The ship will sail on. Or, at least, it will sit on.
A Newport Beach shipbuilder said Saturday that the city has agreed to his plan to take the 1916 ketch apart and reassemble it in his backyard so that neighbors can't se it, the Associated Press reports.
Dennis Holland has been restoring the 72-foot Victorian-era ship, called Shawnee, in his sideyard since 2006 and had a permit to do so, but it expired last year when he refused to give a completion date. The city had filed a lawsuit against Holland and his wife in June, and the suit was about to go to trial.
In response to neighbors' complaints that the ship has been an eyesore, Holland plans to move his children's treehouse and to let his trees grow so that "only helicopters and airplanes" will be able to see the vessel, the Los Angeles Times reports.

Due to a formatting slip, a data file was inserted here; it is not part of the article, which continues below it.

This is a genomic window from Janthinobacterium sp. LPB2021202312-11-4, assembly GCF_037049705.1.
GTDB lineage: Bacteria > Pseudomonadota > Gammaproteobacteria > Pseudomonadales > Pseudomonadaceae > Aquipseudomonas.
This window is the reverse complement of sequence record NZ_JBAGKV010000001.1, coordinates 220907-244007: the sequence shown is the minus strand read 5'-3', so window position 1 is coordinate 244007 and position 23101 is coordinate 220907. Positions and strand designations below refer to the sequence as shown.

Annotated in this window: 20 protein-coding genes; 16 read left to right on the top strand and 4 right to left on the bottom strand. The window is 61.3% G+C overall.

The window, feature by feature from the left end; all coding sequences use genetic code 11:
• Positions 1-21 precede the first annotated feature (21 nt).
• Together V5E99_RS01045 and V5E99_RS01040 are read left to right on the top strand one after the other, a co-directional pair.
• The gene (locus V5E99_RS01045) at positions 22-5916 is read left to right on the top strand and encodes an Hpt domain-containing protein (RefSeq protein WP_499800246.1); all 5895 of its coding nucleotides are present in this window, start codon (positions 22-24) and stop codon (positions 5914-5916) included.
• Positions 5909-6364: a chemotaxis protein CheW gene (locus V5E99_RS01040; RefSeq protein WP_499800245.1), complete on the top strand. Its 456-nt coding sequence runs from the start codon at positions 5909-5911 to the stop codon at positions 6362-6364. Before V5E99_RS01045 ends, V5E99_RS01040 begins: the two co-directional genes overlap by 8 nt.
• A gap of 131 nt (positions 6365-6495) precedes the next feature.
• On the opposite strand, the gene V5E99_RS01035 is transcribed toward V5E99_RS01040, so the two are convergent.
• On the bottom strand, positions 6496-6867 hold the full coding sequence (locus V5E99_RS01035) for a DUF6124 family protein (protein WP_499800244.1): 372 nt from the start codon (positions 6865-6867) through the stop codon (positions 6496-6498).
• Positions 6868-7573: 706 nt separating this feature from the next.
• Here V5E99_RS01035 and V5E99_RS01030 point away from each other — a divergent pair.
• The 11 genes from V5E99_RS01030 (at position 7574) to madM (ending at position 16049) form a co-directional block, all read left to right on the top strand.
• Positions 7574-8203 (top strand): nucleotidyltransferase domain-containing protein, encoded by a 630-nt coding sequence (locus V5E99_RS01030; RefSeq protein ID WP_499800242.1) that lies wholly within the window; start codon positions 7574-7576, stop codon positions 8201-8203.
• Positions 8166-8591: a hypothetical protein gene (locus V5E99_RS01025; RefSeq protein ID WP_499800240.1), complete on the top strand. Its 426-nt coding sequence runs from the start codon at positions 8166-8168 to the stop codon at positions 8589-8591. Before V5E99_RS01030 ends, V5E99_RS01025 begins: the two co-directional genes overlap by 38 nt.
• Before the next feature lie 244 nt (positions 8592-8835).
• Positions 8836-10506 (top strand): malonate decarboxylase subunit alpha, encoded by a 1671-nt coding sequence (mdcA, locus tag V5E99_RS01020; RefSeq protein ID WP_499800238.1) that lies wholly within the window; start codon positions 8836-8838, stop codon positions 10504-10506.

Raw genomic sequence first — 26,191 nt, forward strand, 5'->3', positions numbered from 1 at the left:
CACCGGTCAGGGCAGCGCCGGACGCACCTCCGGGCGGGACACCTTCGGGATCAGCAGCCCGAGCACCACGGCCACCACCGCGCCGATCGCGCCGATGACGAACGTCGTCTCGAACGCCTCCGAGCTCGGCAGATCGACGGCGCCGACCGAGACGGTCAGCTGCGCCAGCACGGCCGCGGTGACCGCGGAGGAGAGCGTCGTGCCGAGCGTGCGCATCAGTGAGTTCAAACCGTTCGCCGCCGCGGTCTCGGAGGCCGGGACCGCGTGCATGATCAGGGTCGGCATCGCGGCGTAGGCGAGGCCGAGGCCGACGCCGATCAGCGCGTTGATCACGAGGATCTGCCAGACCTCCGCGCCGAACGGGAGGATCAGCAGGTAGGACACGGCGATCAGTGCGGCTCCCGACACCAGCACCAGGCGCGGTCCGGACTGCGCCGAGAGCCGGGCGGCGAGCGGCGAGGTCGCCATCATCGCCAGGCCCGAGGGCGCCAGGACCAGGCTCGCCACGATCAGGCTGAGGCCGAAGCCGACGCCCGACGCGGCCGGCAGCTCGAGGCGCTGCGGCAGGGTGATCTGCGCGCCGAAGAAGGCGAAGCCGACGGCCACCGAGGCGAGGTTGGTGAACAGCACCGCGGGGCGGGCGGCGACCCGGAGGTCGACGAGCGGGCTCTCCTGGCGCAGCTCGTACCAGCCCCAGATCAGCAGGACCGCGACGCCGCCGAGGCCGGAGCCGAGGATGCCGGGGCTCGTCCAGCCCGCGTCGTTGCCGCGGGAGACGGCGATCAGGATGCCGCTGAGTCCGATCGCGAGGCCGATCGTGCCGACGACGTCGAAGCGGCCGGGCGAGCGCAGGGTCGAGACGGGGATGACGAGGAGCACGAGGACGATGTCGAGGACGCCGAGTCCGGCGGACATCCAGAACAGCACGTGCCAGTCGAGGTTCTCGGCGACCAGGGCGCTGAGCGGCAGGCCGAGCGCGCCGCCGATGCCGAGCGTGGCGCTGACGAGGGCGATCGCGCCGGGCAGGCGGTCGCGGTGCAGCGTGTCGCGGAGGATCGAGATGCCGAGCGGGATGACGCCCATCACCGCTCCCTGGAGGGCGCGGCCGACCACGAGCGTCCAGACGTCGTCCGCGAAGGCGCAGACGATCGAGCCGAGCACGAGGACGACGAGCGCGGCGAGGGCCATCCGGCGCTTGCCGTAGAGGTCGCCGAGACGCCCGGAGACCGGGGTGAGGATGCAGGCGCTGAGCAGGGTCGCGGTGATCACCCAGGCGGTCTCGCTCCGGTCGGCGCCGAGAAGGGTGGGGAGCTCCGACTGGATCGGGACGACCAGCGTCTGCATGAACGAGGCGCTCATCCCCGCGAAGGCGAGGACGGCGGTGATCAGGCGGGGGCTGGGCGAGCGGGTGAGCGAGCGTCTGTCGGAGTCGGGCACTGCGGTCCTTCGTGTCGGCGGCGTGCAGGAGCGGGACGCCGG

Complicating Holland's battle with the city to keep his ship is his battle with prostate cancer, Patch reported. He has said that the stress of the dispute was not helping his health and that restoring the ship was therapeutic for him.
But he wasn't alone in his struggle. His threatened restoration drew attention from historic ship lovers across the country, and some individuals decked out in pirate costumes even attended a City Council meeting in March to support the shipbuilder, the Daily Pilot reports.In the following video from June of last year, Holland, standing on Shawnee, responded to the news that the city filed a suit against him.